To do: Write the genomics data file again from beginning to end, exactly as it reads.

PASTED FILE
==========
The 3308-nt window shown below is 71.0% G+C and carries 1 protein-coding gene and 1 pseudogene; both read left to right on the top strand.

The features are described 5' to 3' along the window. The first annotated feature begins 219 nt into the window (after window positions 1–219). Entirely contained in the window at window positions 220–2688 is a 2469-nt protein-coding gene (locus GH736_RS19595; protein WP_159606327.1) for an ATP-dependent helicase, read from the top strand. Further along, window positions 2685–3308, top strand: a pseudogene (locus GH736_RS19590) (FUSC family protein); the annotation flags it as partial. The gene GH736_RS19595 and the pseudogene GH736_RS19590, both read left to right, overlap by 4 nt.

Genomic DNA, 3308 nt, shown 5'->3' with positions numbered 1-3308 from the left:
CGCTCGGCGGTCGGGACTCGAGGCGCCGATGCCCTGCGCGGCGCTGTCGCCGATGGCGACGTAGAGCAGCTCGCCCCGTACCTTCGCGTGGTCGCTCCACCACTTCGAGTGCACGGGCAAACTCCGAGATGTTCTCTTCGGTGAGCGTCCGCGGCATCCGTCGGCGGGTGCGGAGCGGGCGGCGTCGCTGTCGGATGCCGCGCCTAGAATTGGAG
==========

The 3308-nt window shown below is 71.0% G+C and carries 1 protein-coding gene and 1 pseudogene; both read left to right on the top strand.

The features are described 5' to 3' along the window. The first annotated feature begins 219 nt into the window (after window positions 1–219). Entirely contained in the window at window positions 220–2688 is a 2469-nt protein-coding gene (locus GH736_RS19595; protein WP_159606327.1) for an ATP-dependent helicase, read from the top strand. Further along, window positions 2685–3308, top strand: a pseudogene (locus GH736_RS19590) (FUSC family protein); the annotation flags it as partial. The gene GH736_RS19595 and the pseudogene GH736_RS19590, both read left to right, overlap by 4 nt.

Genomic DNA, 3308 nt, shown 5'->3' with positions numbered 1-3308 from the left:
CGCTCGGCGGTCGGGACTCGAGGCGCCGATGCCCTGCGCGGCGCTGTCGCCGATGGCGACGTAGAGCAGCTCGCCCCGTACCTTCGCGTGGTCGCTCCACCACTTCGAGTGCACGGGCAAACTCCGAGATGTTCTCTTCGGTGAGCGTCCGCGGCATCCGTCGGCGGGTGCGGAGCGGGCGGCGTCGCTGTCGGATGCCGCGCCTAGAATTGGAG